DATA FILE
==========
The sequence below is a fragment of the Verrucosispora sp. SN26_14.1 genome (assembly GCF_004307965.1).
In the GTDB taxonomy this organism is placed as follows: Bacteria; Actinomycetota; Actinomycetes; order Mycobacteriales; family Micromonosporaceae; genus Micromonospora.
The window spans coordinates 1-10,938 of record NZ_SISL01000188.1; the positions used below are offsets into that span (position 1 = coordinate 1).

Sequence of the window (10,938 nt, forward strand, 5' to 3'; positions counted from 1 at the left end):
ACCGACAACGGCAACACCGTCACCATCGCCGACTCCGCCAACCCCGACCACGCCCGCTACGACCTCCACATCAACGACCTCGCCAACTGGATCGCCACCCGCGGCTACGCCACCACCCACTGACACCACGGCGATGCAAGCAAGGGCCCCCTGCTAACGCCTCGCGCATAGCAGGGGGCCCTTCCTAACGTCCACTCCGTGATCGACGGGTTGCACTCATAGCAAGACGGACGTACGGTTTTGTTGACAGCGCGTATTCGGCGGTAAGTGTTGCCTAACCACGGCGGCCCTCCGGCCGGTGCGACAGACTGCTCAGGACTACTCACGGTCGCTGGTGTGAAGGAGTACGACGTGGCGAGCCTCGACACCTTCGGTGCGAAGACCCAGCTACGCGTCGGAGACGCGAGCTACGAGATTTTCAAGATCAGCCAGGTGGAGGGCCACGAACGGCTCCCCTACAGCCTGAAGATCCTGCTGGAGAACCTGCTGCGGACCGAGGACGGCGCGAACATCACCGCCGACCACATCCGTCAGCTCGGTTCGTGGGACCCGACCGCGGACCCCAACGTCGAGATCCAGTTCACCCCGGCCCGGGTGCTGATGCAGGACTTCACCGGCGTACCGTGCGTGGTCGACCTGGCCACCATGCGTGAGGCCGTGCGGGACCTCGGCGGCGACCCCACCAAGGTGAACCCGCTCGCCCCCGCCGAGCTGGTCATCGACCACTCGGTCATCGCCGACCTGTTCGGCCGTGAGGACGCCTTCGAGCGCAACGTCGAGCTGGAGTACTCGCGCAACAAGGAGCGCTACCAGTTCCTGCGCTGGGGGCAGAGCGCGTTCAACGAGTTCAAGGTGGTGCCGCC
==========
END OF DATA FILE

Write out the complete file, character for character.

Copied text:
The sequence below is a fragment of the Verrucosispora sp. SN26_14.1 genome (assembly GCF_004307965.1).
In the GTDB taxonomy this organism is placed as follows: Bacteria; Actinomycetota; Actinomycetes; order Mycobacteriales; family Micromonosporaceae; genus Micromonospora.
The window spans coordinates 1-10,938 of record NZ_SISL01000188.1; the positions used below are offsets into that span (position 1 = coordinate 1).

Sequence of the window (10,938 nt, forward strand, 5' to 3'; positions counted from 1 at the left end):
ACCGACAACGGCAACACCGTCACCATCGCCGACTCCGCCAACCCCGACCACGCCCGCTACGACCTCCACATCAACGACCTCGCCAACTGGATCGCCACCCGCGGCTACGCCACCACCCACTGACACCACGGCGATGCAAGCAAGGGCCCCCTGCTAACGCCTCGCGCATAGCAGGGGGCCCTTCCTAACGTCCACTCCGTGATCGACGGGTTGCACTCATAGCAAGACGGACGTACGGTTTTGTTGACAGCGCGTATTCGGCGGTAAGTGTTGCCTAACCACGGCGGCCCTCCGGCCGGTGCGACAGACTGCTCAGGACTACTCACGGTCGCTGGTGTGAAGGAGTACGACGTGGCGAGCCTCGACACCTTCGGTGCGAAGACCCAGCTACGCGTCGGAGACGCGAGCTACGAGATTTTCAAGATCAGCCAGGTGGAGGGCCACGAACGGCTCCCCTACAGCCTGAAGATCCTGCTGGAGAACCTGCTGCGGACCGAGGACGGCGCGAACATCACCGCCGACCACATCCGTCAGCTCGGTTCGTGGGACCCGACCGCGGACCCCAACGTCGAGATCCAGTTCACCCCGGCCCGGGTGCTGATGCAGGACTTCACCGGCGTACCGTGCGTGGTCGACCTGGCCACCATGCGTGAGGCCGTGCGGGACCTCGGCGGCGACCCCACCAAGGTGAACCCGCTCGCCCCCGCCGAGCTGGTCATCGACCACTCGGTCATCGCCGACCTGTTCGGCCGTGAGGACGCCTTCGAGCGCAACGTCGAGCTGGAGTACTCGCGCAACAAGGAGCGCTACCAGTTCCTGCGCTGGGGGCAGAGCGCGTTCAACGAGTTCAAGGTGGTGCCGCC